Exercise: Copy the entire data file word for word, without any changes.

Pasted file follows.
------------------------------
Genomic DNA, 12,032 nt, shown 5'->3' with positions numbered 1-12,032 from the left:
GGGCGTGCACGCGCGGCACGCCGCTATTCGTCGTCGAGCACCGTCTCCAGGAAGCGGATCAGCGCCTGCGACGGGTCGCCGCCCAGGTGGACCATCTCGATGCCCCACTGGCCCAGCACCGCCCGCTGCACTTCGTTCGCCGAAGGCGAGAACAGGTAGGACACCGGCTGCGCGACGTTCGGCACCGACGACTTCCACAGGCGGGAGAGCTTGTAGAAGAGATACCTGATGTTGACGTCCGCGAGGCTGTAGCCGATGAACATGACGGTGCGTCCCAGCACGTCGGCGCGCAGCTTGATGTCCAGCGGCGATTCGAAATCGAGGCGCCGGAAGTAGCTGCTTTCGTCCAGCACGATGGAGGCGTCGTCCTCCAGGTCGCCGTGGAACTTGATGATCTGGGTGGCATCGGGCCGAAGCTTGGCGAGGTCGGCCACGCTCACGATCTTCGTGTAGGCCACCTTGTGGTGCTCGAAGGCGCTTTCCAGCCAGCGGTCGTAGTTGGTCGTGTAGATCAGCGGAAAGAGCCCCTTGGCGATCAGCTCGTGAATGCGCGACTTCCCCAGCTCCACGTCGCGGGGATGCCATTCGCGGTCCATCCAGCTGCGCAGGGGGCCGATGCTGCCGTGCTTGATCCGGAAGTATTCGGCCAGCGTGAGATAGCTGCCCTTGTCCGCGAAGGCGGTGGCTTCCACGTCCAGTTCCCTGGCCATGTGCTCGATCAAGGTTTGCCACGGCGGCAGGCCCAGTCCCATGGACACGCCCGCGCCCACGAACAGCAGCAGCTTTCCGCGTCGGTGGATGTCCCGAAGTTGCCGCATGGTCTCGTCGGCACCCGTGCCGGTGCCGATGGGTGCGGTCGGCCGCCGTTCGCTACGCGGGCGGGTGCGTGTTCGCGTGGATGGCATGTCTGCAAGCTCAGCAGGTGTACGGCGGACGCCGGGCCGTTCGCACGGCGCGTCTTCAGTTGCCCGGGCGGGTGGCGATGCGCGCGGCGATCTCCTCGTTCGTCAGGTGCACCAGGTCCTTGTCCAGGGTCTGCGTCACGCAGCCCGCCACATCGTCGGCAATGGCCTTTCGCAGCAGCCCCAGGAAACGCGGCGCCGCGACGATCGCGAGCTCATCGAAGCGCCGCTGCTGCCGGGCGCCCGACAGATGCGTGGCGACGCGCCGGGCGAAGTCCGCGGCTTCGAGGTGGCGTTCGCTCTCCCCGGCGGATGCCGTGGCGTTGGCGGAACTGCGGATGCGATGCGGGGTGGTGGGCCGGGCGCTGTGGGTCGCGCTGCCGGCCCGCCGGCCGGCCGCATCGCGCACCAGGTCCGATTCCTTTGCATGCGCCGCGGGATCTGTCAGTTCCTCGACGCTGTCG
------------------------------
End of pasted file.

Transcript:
Genomic DNA, 12,032 nt, shown 5'->3' with positions numbered 1-12,032 from the left:
GGGCGTGCACGCGCGGCACGCCGCTATTCGTCGTCGAGCACCGTCTCCAGGAAGCGGATCAGCGCCTGCGACGGGTCGCCGCCCAGGTGGACCATCTCGATGCCCCACTGGCCCAGCACCGCCCGCTGCACTTCGTTCGCCGAAGGCGAGAACAGGTAGGACACCGGCTGCGCGACGTTCGGCACCGACGACTTCCACAGGCGGGAGAGCTTGTAGAAGAGATACCTGATGTTGACGTCCGCGAGGCTGTAGCCGATGAACATGACGGTGCGTCCCAGCACGTCGGCGCGCAGCTTGATGTCCAGCGGCGATTCGAAATCGAGGCGCCGGAAGTAGCTGCTTTCGTCCAGCACGATGGAGGCGTCGTCCTCCAGGTCGCCGTGGAACTTGATGATCTGGGTGGCATCGGGCCGAAGCTTGGCGAGGTCGGCCACGCTCACGATCTTCGTGTAGGCCACCTTGTGGTGCTCGAAGGCGCTTTCCAGCCAGCGGTCGTAGTTGGTCGTGTAGATCAGCGGAAAGAGCCCCTTGGCGATCAGCTCGTGAATGCGCGACTTCCCCAGCTCCACGTCGCGGGGATGCCATTCGCGGTCCATCCAGCTGCGCAGGGGGCCGATGCTGCCGTGCTTGATCCGGAAGTATTCGGCCAGCGTGAGATAGCTGCCCTTGTCCGCGAAGGCGGTGGCTTCCACGTCCAGTTCCCTGGCCATGTGCTCGATCAAGGTTTGCCACGGCGGCAGGCCCAGTCCCATGGACACGCCCGCGCCCACGAACAGCAGCAGCTTTCCGCGTCGGTGGATGTCCCGAAGTTGCCGCATGGTCTCGTCGGCACCCGTGCCGGTGCCGATGGGTGCGGTCGGCCGCCGTTCGCTACGCGGGCGGGTGCGTGTTCGCGTGGATGGCATGTCTGCAAGCTCAGCAGGTGTACGGCGGACGCCGGGCCGTTCGCACGGCGCGTCTTCAGTTGCCCGGGCGGGTGGCGATGCGCGCGGCGATCTCCTCGTTCGTCAGGTGCACCAGGTCCTTGTCCAGGGTCTGCGTCACGCAGCCCGCCACATCGTCGGCAATGGCCTTTCGCAGCAGCCCCAGGAAACGCGGCGCCGCGACGATCGCGAGCTCATCGAAGCGCCGCTGCTGCCGGGCGCCCGACAGATGCGTGGCGACGCGCCGGGCGAAGTCCGCGGCTTCGAGGTGGCGTTCGCTCTCCCCGGCGGATGCCGTGGCGTTGGCGGAACTGCGGATGCGATGCGGGGTGGTGGGCCGGGCGCTGTGGGTCGCGCTGCCGGCCCGCCGGCCGGCCGCATCGCGCACCAGGTCCGATTCCTTTGCATGCGCCGCGGGATCTGTCAGTTCCTCGACGCTGTCG